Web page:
Microbioloyical oxidation of hydrocarbons is reviewed in Applied Microbiology, 9(5), 383~1961) and in "Advances in Enzymology" 27, 469-54~(1965) by Interscience Publishers.

, ~ I

.

~ ., ll~J~Z~

U.S. 3,383,289 describes a process for producing a methyl-suhstituted muconic acid and/or 2,3-dihydroxybenzoic acid which involves subjecting a C7-Cl0 methylbenzene having 1-4 metnyl groups and at least two consecutive unsubstituted ring carbon atoms in the presence of a nutrient medium and under fermentation conditions to the action of an ortho-dihydroxylating and nondecarboxylating strain of Nocardia.
The Journal of Biological Chemistry, 241(16), 3776 (1966~ rèports the conversion of catechol and protocatechuate to~ ~ketoadipate by Pseudomonas putida. The conversion of catechol proceeds by the ortho pathway via a muconic acid intermediate:

~, .'' . .

OH ~ C02H ~ ~ C02H

OH ~ C2H ~

~CO 2 H ~CC 0 2 '!

JtiZ~

The chemical structures illus-tra-ted in the reaction scheme are catechol, muconic acid, muconolactone,~ -ketoadipate enol-lactone and ~~ketoadipate, respectively.
In the Journal Of Bacteriology, 134, 756(1978) there is reported a study of the ubiquity of plasmids in coding for toluene and xylene meta~olism in soil bacteria.

One of the mutant strains of Pseudomonas putida isolated , .__ had the ability to metabolize toluene via benzyl alcohol, benzaldehyde, benzoic acid and catechol by the ortho pathway through ~-ketoadipate to a biomass and carbon dioxide.
The enzymes functioning in the toluene metabolism by the ortho pathway included toluene mono-oxygenase, benzyl alcohol dehydrogenase, benzaldehyde dehydrogenase, henzoate oxygenase, dihydrodihydroxybenzoate dehydrogenase, catechol 1,2-oxygenase and muconate lactonizing enzyme. The subsequently formed ~-ketoadipate was further assimilated to biomass and carbon dioxide. The mutant strains that metabolized toluene via the ortho pathway did not accumulate muconic acid, since the said muconic acid metabolite was further transformed in the presence of muconate lactonizing enzyme.
No known naturally occurring microorganisms (e.g., Pseudomonas putida) are known that metabolize an aromati~
hydrocarbon substrate such as toluene by the ortho pathway via muconic acid and~ ketoadipa~e. Wild strains metabolize ~-o atic h drocar ~ subs~rat s by tbe meta path~ay vi~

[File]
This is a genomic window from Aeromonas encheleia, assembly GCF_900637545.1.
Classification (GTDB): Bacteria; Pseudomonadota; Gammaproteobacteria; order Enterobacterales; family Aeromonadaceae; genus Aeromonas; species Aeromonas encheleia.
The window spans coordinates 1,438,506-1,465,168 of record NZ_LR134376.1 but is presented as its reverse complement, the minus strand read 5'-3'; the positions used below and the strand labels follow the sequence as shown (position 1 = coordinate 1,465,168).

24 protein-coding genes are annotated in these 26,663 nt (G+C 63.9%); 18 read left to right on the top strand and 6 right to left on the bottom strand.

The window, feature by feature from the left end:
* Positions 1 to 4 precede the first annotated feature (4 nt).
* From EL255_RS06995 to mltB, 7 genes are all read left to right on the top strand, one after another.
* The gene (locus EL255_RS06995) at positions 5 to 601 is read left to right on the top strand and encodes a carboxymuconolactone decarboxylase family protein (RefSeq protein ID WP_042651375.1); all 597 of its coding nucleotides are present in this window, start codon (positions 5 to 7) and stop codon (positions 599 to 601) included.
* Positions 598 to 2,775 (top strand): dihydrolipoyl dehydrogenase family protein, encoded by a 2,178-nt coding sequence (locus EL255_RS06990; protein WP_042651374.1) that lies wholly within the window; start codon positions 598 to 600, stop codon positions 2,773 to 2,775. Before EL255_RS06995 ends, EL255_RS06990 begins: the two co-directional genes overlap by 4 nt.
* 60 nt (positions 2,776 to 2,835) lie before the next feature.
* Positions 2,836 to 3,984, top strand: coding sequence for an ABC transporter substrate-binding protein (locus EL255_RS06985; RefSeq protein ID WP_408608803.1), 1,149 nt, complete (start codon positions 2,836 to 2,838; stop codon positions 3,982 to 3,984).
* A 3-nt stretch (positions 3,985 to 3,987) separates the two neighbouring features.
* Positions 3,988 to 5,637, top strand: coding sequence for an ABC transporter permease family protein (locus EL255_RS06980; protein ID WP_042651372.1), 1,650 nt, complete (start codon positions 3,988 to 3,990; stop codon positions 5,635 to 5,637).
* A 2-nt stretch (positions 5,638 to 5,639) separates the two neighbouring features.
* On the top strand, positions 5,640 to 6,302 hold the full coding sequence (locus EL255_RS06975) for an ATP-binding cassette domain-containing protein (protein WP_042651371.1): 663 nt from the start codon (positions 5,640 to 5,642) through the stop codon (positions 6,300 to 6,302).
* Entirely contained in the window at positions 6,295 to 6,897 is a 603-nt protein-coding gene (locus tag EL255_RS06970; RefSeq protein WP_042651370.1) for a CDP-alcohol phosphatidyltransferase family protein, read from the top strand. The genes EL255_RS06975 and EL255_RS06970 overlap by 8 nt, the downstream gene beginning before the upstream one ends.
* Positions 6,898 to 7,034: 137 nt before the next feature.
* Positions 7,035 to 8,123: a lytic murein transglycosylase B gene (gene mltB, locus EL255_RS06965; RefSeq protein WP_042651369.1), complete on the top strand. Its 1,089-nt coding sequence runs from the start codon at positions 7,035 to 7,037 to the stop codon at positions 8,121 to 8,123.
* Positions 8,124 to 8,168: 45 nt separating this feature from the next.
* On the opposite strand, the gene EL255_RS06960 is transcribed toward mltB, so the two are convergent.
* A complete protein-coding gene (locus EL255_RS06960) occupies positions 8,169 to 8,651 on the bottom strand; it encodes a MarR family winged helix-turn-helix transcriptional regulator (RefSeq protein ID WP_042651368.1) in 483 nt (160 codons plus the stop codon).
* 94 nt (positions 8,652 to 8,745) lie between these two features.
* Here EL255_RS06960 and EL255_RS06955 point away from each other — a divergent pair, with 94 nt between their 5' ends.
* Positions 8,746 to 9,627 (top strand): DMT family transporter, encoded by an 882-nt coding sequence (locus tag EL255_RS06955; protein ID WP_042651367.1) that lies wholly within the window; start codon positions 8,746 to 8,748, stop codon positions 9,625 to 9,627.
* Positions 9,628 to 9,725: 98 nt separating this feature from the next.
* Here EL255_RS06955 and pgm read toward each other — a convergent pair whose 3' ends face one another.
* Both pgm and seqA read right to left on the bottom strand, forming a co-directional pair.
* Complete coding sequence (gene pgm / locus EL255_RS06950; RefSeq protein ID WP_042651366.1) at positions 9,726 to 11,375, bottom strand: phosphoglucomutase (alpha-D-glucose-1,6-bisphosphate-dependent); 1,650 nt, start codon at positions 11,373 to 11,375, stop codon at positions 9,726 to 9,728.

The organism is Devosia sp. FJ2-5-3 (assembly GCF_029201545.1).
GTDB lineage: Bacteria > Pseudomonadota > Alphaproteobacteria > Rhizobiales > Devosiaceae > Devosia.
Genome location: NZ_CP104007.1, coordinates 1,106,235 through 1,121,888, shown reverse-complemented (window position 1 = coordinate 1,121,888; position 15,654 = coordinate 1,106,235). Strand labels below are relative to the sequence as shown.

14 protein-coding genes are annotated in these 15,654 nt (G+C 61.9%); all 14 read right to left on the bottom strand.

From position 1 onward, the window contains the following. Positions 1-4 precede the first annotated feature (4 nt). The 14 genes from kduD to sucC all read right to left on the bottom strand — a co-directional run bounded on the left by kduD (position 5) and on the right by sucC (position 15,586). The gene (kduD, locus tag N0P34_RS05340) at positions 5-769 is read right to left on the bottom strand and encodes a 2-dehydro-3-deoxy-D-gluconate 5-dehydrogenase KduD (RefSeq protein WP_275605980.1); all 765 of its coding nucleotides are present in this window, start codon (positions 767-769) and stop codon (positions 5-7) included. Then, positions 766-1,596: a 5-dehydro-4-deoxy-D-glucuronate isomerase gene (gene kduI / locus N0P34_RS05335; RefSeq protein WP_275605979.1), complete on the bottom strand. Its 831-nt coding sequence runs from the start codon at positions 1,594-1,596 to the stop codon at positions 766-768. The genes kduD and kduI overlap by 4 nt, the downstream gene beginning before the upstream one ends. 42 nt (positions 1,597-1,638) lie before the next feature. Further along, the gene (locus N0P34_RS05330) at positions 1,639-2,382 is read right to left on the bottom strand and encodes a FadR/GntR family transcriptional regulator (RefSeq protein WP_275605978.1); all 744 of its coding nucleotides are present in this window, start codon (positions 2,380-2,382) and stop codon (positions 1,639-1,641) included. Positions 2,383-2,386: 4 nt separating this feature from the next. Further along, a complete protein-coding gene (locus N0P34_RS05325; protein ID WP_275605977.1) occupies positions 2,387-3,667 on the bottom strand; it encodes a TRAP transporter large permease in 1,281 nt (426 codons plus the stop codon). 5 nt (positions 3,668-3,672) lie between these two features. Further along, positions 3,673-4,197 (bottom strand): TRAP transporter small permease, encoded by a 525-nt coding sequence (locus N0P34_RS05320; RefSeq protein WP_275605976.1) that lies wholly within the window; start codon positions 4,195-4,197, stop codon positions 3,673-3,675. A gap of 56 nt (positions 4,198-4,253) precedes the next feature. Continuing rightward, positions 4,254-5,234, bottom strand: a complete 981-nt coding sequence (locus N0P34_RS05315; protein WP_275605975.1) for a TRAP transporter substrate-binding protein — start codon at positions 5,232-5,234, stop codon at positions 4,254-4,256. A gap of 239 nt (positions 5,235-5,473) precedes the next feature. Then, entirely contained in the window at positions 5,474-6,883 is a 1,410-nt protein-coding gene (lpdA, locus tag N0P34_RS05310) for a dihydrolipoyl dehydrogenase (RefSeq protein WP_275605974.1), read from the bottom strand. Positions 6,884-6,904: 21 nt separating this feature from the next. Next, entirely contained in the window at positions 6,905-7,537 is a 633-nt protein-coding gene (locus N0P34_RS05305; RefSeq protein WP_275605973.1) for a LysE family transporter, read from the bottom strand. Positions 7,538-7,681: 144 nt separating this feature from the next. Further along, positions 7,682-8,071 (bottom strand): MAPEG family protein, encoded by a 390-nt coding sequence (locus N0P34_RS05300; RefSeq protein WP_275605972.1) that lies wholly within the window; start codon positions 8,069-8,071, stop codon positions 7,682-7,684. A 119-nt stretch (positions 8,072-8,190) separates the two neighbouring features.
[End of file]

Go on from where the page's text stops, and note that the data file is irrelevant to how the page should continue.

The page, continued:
.

.~ 5'~
2-hydroxymuconic semialdehyde instead of a muconic acid intermediate. Catechol 2,3-oxygenase is functional rather than catechol 1,2~oxygenase.
Thus, the potential of microbiological oxidation of toluene as a convenient source of muconic acid requires the construction of mutant strains of microorganisms which (~1) metabolize toluene by means of the ortho pathway, and (2~ allow the accumulation of muconic acid without further assimilation.
Accordingly, it is an object of this invention to provide a process for the efficient conversion of toluene to muconic acid by microbiological oxidation.
It is another object of this invention to provide a process for construction of novel strains of microorganisms which metabolize toluene by the ortho pathway.
It is a further object of this i~vention to provide a novel strain of Pseudomonas putida Biotype A which metabolizes toluene to muconic acid quantitatively, with an accumulation of greater than one gram of muconic acid per liter of conversion medium.
Other objects and advantages of the present invention shall become apparent from the accompanying description and exa~.ples.

"
.

11~16Z~

DESCRIPTION OF THE INVENTION
_, __ _ _ _ One or more objects of the present invention are accomplished by the provision of a p.rocess for the construction ¦
of novel microorganism strains which comprises (1) culturing a microorganism species selectively to provide strain Al which metabolizes toluene by the or-tho pathway via catechol to muconic acid, and which subsequently metabolizes the resultant muconic acid via ~-ketoadipate to biomass and carbon dioxide;